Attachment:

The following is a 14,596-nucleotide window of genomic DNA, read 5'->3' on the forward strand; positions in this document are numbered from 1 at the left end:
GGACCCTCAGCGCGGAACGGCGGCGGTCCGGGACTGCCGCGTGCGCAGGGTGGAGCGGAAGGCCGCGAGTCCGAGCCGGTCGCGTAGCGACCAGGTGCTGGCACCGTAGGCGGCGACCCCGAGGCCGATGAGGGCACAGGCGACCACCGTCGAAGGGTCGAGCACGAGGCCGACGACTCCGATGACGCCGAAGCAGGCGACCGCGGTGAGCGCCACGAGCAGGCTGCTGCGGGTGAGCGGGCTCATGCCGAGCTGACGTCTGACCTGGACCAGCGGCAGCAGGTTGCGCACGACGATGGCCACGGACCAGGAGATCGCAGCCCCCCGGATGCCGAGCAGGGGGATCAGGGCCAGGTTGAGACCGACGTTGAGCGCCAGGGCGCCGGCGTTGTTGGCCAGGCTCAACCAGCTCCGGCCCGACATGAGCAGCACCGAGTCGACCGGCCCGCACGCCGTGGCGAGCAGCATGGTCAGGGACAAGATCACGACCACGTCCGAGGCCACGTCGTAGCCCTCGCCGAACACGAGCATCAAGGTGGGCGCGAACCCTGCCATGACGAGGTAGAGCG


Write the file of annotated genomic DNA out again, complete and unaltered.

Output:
The following is a 14,596-nucleotide window of genomic DNA, read 5'->3' on the forward strand; positions in this document are numbered from 1 at the left end:
GGACCCTCAGCGCGGAACGGCGGCGGTCCGGGACTGCCGCGTGCGCAGGGTGGAGCGGAAGGCCGCGAGTCCGAGCCGGTCGCGTAGCGACCAGGTGCTGGCACCGTAGGCGGCGACCCCGAGGCCGATGAGGGCACAGGCGACCACCGTCGAAGGGTCGAGCACGAGGCCGACGACTCCGATGACGCCGAAGCAGGCGACCGCGGTGAGCGCCACGAGCAGGCTGCTGCGGGTGAGCGGGCTCATGCCGAGCTGACGTCTGACCTGGACCAGCGGCAGCAGGTTGCGCACGACGATGGCCACGGACCAGGAGATCGCAGCCCCCCGGATGCCGAGCAGGGGGATCAGGGCCAGGTTGAGACCGACGTTGAGCGCCAGGGCGCCGGCGTTGTTGGCCAGGCTCAACCAGCTCCGGCCCGACATGAGCAGCACCGAGTCGACCGGCCCGCACGCCGTGGCGAGCAGCATGGTCAGGGACAAGATCACGACCACGTCCGAGGCCACGTCGTAGCCCTCGCCGAACACGAGCATCAAGGTGGGCGCGAACCCTGCCATGACGAGGTAGAGCG